Social contact recruitment by patients with AHI may also be a promising way of effectively finding the “leading edge” of the HIV epidemic. In this study, we were only able to explore this possibility through enrollment of a few persons with AHI. On average, these patients were willing to recruit 2 social contacts and the HIV prevalence among their contacts was high (30%). However, we were not able to explore whether their contacts had AHI. Exploring AHI in social contacts of AHI patients is a key next step, as these persons may be exposed to networks with elevated HIV incidence.
Social contact recruitment was feasible in all groups but more feasible for community-based seeds. Clinic-based seeds recruited fewer social contacts. Lower recruitment may have been due to stigma or fear of contacts learning their STI or HIV results, factors under exploration in an analysis of acceptability. Despite clinic-based seeds recruiting fewer contacts, half of the seeds were successfully able to recruit at least 1 contact.
Lower feasibility coupled with greater effectiveness led to greater efficiency of social contact recruitment by clinic-based seeds. The total number of newly diagnosed contacts was approximately the same in all 3 groups. However, the number of contacts needed to test to identify 1 new case of HIV was considerably lower among contacts of clinic-based seeds. For routine implementation, screening fewer high-risk contacts is more efficient than more low-risk contacts. Efficiency may be improved further by targeting those seeds most likely to recruit undiagnosed HIV-infected persons. Such targeting could reduce the number of additional persons presenting to a busy clinical setting while simultaneously reaching those with greatest need. Demographic, behavioral, and relationship characteristics associated with recruitment of high-risk contacts is a direction to explore.
Several operational considerations deserve further research. First, in addition to receiving $5 per research visit, all seeds received a $2 incentive for each contact who presented to the clinic. This amount was considered motivational but not coercive by local staff and community advisors. However, because this amount did not vary, we could not assess whether a larger incentive would have improved contact recruitment. Additionally, all seeds were exposed to the same messages regarding contact recruitment. They were encouraged to bring friends who would benefit from the health promotion program. But other messages, such as encouraging recruitment of high-risk contacts, may be more effective. Future studies could randomize whether different incentive amounts and messages are associated with different degrees of feasibility, effectiveness, and efficiency.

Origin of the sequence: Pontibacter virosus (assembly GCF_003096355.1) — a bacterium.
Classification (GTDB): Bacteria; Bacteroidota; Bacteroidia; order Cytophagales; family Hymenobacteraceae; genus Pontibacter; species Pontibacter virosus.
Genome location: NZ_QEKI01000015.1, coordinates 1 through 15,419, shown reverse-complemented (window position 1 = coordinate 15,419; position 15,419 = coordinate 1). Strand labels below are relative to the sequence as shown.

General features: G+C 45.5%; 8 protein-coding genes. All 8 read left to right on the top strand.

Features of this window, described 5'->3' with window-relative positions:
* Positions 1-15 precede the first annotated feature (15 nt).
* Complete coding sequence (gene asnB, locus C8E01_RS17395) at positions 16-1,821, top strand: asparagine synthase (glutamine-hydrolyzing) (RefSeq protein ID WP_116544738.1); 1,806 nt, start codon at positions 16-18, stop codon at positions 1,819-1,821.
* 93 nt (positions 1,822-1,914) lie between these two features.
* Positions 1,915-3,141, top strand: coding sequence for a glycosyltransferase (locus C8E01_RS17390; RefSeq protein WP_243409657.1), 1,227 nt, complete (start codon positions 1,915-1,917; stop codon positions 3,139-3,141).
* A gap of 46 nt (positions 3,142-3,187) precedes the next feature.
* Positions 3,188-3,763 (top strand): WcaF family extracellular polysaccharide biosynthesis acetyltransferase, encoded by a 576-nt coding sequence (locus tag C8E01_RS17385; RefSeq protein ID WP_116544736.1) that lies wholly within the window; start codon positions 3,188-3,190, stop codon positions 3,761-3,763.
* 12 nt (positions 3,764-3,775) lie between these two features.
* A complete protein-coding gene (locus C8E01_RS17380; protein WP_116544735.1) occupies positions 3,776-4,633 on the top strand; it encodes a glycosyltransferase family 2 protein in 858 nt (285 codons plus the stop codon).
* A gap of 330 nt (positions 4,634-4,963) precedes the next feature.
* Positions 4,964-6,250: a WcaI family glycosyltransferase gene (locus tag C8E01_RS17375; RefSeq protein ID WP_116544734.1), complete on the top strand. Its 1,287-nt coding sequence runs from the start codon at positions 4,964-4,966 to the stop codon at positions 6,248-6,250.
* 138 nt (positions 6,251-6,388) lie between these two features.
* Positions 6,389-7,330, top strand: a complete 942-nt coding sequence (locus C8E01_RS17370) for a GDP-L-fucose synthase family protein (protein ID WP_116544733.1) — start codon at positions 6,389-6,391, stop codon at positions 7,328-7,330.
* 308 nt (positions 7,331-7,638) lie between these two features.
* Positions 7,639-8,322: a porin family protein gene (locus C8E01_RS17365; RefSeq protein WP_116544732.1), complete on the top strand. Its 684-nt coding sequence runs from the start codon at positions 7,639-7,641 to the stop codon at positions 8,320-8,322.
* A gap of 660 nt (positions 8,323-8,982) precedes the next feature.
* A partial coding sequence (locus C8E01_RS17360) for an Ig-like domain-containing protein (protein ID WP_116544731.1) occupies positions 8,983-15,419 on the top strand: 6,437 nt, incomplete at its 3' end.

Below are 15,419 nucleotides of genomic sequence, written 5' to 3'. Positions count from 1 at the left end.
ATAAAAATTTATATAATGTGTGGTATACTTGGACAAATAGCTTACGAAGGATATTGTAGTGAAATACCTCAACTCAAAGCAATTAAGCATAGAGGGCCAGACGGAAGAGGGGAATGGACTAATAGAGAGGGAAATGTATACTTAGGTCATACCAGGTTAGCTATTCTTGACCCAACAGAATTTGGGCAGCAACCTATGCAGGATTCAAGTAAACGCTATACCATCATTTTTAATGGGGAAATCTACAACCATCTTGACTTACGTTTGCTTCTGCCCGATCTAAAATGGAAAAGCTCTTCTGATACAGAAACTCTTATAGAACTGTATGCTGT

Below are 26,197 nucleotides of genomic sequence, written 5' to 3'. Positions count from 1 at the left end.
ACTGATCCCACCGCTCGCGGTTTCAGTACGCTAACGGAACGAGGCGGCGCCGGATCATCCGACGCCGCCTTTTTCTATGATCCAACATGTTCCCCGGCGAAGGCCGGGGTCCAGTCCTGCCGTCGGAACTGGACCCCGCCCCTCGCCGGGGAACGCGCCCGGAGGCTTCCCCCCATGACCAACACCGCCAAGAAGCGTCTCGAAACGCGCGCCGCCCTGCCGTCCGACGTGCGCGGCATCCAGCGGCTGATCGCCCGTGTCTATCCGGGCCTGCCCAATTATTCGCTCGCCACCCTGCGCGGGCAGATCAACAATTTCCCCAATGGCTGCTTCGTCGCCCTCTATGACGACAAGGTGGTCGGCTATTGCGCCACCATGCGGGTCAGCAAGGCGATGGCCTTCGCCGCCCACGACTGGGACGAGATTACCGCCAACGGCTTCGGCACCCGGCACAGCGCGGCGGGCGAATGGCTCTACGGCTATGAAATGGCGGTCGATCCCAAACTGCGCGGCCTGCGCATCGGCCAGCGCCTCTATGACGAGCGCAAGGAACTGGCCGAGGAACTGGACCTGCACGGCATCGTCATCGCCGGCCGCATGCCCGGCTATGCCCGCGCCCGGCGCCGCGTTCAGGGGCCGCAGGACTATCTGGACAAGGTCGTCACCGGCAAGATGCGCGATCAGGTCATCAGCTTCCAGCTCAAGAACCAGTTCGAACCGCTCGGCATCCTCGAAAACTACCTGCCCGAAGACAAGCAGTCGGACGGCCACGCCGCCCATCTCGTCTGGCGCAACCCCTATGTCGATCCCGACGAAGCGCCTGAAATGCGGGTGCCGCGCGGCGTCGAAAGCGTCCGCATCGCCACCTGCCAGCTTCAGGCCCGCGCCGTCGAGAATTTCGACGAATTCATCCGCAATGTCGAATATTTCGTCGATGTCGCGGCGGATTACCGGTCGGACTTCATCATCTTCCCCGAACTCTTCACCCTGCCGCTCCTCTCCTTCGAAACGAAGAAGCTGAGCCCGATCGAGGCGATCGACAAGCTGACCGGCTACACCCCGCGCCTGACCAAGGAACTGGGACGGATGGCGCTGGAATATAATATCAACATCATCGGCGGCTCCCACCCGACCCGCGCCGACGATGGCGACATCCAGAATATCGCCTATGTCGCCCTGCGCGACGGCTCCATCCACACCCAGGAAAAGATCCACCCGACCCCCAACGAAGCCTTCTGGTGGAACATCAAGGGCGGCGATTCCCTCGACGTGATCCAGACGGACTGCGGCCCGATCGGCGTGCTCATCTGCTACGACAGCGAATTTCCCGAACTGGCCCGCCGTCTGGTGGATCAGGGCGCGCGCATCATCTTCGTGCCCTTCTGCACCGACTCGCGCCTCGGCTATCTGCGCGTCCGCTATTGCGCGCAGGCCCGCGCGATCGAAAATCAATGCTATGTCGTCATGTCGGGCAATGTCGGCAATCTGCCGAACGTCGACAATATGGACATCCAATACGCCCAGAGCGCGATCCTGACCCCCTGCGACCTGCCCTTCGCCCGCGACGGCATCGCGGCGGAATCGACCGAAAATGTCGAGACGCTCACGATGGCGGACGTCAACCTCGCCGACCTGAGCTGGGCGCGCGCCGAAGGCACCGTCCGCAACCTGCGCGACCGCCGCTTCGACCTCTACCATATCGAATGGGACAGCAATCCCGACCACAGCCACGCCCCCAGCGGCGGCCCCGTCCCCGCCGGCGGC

Replication in other clinical settings is warranted. STI clinics serve patients with greater biological and behavioral risk for HIV, and these patients were part of social networks with elevated undiagnosed HIV infection. Whether newly diagnosed HIV-infected patients in other settings would also be part of higher risk networks is unknown. However, recruitment by only HIV-infected seeds may result in inadvertent disclosure of seed HIV status. Assessment in other settings, with attention to inadvertent disclosure, is an important direction for future research.
Our findings reflect a novel strategy for addressing a pressing public health need: identifying undiagnosed hard-to-reach cases of HIV infection. We demonstrated that asking STI patients to recruit their social contacts was a feasible, effective, and efficient way of identifying this population. These observations support social contact recruitment extending the reach of the health care screening system. Such an approach could become a powerful way of identifying HIV in hard-to-reach populations earlier.
The authors would like to thank the clinic and community staff and participants for their contributions.
1. Cohen MS, Chen YQ, McCauley M, et al.. Prevention of HIV-1 infection with early antiretroviral therapy. N Engl J Med. 2011;365:493–505.
2. Granich RM, Gilks CF, Dye C, et al.. Universal voluntary HIV testing with immediate antiretroviral therapy as a strategy for elimination of HIV transmission: a mathematical model. Lancet. 2009;373:48–57.
3. WHO, UNAIDS, UNICEF. HIV Testing and Counseling. Towards Universal Access: Scaling up Priority HIV/AIDS Interventions in the Health Sector, Progress Report 2010 Geneva, Switzerland: World Health Organization; 2010.
4. Macro International. Malawi Demographic and Health Survey 2010. Zomba, Malawi and Calverton, Maryland: Macro International; 2011.
5. Marks G, Crepaz N, Senterfitt JW, et al.. Meta-analysis of high-risk sexual behavior in persons aware and unaware they are infected with HIV in the United States: implications for HIV prevention programs. J Acquir Immune Defic Syndr. 2005;39:446–453.